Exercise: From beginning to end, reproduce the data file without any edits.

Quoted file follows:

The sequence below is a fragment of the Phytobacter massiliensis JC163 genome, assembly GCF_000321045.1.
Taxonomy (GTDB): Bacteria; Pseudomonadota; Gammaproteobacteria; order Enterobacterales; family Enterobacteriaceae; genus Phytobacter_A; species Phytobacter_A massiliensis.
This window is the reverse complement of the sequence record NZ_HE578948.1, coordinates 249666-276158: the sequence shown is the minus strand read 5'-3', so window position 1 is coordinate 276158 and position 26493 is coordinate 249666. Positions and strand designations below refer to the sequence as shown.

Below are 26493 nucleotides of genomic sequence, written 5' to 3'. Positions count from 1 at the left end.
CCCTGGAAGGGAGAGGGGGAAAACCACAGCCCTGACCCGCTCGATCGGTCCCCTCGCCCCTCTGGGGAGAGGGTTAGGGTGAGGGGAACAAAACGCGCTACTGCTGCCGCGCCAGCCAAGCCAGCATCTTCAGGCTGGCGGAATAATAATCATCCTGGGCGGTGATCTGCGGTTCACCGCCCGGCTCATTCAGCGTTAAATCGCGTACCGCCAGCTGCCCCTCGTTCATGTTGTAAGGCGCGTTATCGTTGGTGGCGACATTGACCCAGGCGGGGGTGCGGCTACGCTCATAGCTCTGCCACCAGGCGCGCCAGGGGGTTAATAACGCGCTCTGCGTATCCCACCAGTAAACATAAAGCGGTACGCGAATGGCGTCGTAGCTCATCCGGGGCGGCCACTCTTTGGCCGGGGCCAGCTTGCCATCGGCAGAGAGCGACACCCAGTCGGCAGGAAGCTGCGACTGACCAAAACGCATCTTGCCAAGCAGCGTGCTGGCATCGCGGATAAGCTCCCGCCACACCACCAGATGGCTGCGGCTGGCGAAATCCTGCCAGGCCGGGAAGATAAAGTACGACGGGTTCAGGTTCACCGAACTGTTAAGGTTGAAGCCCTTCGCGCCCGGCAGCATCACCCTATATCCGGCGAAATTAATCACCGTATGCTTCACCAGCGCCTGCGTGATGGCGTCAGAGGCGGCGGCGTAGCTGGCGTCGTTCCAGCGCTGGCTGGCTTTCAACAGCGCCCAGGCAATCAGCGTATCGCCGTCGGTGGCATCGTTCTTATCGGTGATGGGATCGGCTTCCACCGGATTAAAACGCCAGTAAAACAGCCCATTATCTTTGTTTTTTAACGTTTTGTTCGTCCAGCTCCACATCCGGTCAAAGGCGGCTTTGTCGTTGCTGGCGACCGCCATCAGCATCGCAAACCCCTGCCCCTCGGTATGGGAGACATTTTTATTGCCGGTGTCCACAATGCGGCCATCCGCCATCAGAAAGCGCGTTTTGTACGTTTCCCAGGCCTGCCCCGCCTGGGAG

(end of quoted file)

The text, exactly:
The sequence below is a fragment of the Phytobacter massiliensis JC163 genome, assembly GCF_000321045.1.
Taxonomy (GTDB): Bacteria; Pseudomonadota; Gammaproteobacteria; order Enterobacterales; family Enterobacteriaceae; genus Phytobacter_A; species Phytobacter_A massiliensis.
This window is the reverse complement of the sequence record NZ_HE578948.1, coordinates 249666-276158: the sequence shown is the minus strand read 5'-3', so window position 1 is coordinate 276158 and position 26493 is coordinate 249666. Positions and strand designations below refer to the sequence as shown.

Below are 26493 nucleotides of genomic sequence, written 5' to 3'. Positions count from 1 at the left end.
CCCTGGAAGGGAGAGGGGGAAAACCACAGCCCTGACCCGCTCGATCGGTCCCCTCGCCCCTCTGGGGAGAGGGTTAGGGTGAGGGGAACAAAACGCGCTACTGCTGCCGCGCCAGCCAAGCCAGCATCTTCAGGCTGGCGGAATAATAATCATCCTGGGCGGTGATCTGCGGTTCACCGCCCGGCTCATTCAGCGTTAAATCGCGTACCGCCAGCTGCCCCTCGTTCATGTTGTAAGGCGCGTTATCGTTGGTGGCGACATTGACCCAGGCGGGGGTGCGGCTACGCTCATAGCTCTGCCACCAGGCGCGCCAGGGGGTTAATAACGCGCTCTGCGTATCCCACCAGTAAACATAAAGCGGTACGCGAATGGCGTCGTAGCTCATCCGGGGCGGCCACTCTTTGGCCGGGGCCAGCTTGCCATCGGCAGAGAGCGACACCCAGTCGGCAGGAAGCTGCGACTGACCAAAACGCATCTTGCCAAGCAGCGTGCTGGCATCGCGGATAAGCTCCCGCCACACCACCAGATGGCTGCGGCTGGCGAAATCCTGCCAGGCCGGGAAGATAAAGTACGACGGGTTCAGGTTCACCGAACTGTTAAGGTTGAAGCCCTTCGCGCCCGGCAGCATCACCCTATATCCGGCGAAATTAATCACCGTATGCTTCACCAGCGCCTGCGTGATGGCGTCAGAGGCGGCGGCGTAGCTGGCGTCGTTCCAGCGCTGGCTGGCTTTCAACAGCGCCCAGGCAATCAGCGTATCGCCGTCGGTGGCATCGTTCTTATCGGTGATGGGATCGGCTTCCACCGGATTAAAACGCCAGTAAAACAGCCCATTATCTTTGTTTTTTAACGTTTTGTTCGTCCAGCTCCACATCCGGTCAAAGGCGGCTTTGTCGTTGCTGGCGACCGCCATCAGCATCGCAAACCCCTGCCCCTCGGTATGGGAGACATTTTTATTGCCGGTGTCCACAATGCGGCCATCCGCCATCAGAAAGCGCGTTTTGTACGTTTCCCAGGCCTGCCCCGCCTGGGAG